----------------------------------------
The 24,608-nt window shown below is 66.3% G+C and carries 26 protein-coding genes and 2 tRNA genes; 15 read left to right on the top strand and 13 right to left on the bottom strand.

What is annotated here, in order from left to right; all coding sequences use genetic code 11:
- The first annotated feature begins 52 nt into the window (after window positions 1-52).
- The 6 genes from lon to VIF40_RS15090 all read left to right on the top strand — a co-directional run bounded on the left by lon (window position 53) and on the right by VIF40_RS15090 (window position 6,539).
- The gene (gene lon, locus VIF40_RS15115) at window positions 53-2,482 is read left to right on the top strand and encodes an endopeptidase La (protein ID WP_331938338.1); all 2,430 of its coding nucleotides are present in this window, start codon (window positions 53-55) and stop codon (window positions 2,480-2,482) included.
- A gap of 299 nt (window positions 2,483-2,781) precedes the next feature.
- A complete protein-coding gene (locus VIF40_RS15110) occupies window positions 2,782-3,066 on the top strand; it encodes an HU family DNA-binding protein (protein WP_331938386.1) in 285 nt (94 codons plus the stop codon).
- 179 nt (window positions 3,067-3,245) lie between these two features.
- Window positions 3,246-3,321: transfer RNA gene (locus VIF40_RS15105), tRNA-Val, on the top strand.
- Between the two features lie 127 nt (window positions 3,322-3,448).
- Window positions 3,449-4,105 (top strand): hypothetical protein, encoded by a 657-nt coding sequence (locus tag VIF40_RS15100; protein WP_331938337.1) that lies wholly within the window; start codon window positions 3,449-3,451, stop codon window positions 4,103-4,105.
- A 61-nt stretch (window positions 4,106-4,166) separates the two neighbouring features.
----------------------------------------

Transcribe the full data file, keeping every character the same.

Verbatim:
The 24,608-nt window shown below is 66.3% G+C and carries 26 protein-coding genes and 2 tRNA genes; 15 read left to right on the top strand and 13 right to left on the bottom strand.

What is annotated here, in order from left to right; all coding sequences use genetic code 11:
- The first annotated feature begins 52 nt into the window (after window positions 1-52).
- The 6 genes from lon to VIF40_RS15090 all read left to right on the top strand — a co-directional run bounded on the left by lon (window position 53) and on the right by VIF40_RS15090 (window position 6,539).
- The gene (gene lon, locus VIF40_RS15115) at window positions 53-2,482 is read left to right on the top strand and encodes an endopeptidase La (protein ID WP_331938338.1); all 2,430 of its coding nucleotides are present in this window, start codon (window positions 53-55) and stop codon (window positions 2,480-2,482) included.
- A gap of 299 nt (window positions 2,483-2,781) precedes the next feature.
- A complete protein-coding gene (locus VIF40_RS15110) occupies window positions 2,782-3,066 on the top strand; it encodes an HU family DNA-binding protein (protein WP_331938386.1) in 285 nt (94 codons plus the stop codon).
- 179 nt (window positions 3,067-3,245) lie between these two features.
- Window positions 3,246-3,321: transfer RNA gene (locus VIF40_RS15105), tRNA-Val, on the top strand.
- Between the two features lie 127 nt (window positions 3,322-3,448).
- Window positions 3,449-4,105 (top strand): hypothetical protein, encoded by a 657-nt coding sequence (locus tag VIF40_RS15100; protein WP_331938337.1) that lies wholly within the window; start codon window positions 3,449-3,451, stop codon window positions 4,103-4,105.
- A 61-nt stretch (window positions 4,106-4,166) separates the two neighbouring features.